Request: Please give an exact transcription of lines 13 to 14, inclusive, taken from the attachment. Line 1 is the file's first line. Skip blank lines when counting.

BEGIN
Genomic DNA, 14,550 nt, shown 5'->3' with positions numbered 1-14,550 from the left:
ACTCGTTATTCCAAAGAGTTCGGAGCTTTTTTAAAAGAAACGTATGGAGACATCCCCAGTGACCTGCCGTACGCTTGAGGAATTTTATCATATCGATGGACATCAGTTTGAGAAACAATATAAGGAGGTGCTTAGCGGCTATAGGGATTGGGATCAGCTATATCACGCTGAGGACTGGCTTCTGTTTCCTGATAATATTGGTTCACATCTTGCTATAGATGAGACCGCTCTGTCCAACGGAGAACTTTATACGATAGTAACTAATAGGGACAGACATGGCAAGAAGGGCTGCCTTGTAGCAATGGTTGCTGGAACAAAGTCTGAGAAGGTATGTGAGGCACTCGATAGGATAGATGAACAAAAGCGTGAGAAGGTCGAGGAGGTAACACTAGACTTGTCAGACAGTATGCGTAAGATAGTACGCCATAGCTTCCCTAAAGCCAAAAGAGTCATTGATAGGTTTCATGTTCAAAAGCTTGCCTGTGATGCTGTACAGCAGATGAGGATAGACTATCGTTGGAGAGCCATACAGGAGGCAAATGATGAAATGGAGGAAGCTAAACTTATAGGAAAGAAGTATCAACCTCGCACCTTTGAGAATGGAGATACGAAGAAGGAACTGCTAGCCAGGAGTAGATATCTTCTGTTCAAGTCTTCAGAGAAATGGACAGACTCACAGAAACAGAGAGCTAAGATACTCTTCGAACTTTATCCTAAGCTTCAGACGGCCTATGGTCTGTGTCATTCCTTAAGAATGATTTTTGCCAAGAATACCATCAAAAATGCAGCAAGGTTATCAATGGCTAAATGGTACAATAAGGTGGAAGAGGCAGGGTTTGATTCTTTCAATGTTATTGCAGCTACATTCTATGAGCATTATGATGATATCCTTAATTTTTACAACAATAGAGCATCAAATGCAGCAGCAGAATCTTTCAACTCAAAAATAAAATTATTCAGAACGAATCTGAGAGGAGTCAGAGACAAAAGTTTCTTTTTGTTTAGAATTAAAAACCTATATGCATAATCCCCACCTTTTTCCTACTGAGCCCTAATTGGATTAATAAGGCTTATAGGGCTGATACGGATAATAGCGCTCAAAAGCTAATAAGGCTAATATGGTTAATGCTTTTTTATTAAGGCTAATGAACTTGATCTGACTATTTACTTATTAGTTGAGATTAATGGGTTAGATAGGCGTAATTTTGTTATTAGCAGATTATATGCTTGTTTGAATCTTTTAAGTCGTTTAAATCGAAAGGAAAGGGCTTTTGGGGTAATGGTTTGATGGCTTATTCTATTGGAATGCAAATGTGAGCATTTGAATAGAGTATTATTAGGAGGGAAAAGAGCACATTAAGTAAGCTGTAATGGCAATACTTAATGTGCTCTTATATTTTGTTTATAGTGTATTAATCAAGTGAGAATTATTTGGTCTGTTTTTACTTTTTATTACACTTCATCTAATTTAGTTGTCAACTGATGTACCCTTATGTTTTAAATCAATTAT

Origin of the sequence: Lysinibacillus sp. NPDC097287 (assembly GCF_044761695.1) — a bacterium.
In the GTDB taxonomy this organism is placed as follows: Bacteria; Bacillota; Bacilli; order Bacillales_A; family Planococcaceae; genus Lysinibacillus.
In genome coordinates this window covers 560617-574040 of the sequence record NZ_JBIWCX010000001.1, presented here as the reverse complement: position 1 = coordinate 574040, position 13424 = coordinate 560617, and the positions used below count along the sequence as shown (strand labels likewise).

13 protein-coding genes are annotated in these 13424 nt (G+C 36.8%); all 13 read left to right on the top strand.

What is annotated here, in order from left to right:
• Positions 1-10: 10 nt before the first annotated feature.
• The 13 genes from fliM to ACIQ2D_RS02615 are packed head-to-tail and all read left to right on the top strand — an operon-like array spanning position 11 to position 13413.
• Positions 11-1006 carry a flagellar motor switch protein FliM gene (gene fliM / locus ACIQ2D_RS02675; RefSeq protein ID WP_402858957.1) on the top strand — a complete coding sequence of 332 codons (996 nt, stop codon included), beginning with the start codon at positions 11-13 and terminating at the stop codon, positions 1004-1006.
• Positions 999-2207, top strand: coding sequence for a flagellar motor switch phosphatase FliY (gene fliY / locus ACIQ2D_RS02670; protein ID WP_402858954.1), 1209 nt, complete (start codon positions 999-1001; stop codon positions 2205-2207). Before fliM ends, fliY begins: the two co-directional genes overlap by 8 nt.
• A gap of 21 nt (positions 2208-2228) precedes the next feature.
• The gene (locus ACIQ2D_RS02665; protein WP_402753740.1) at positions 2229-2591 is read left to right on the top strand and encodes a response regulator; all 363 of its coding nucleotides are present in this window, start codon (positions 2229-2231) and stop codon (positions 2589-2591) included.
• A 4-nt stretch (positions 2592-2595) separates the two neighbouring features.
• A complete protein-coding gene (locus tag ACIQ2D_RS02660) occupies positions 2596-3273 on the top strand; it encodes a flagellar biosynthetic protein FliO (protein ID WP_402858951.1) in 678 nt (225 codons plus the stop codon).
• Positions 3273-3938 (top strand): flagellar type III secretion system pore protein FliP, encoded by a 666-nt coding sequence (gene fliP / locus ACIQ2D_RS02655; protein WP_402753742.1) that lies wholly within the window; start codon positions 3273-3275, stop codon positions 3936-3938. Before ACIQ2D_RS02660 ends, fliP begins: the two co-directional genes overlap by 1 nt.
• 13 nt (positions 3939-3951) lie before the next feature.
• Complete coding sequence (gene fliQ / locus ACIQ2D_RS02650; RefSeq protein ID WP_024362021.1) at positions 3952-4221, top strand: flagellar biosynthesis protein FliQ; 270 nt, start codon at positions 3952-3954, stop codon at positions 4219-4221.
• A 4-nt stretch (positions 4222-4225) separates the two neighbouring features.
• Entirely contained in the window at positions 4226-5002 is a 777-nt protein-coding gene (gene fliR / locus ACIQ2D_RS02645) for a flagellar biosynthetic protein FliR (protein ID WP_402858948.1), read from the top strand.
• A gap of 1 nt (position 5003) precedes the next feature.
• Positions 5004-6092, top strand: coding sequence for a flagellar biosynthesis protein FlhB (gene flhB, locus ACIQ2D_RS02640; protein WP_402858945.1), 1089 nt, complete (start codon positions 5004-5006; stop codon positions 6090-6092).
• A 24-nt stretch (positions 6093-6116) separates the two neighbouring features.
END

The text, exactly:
• The gene (locus ACIQ2D_RS02665; protein WP_402753740.1) at positions 2229-2591 is read left to right on the top strand and encodes a response regulator; all 363 of its coding nucleotides are present in this window, start codon (positions 2229-2231) and stop codon (positions 2589-2591) included.
• A 4-nt stretch (positions 2592-2595) separates the two neighbouring features.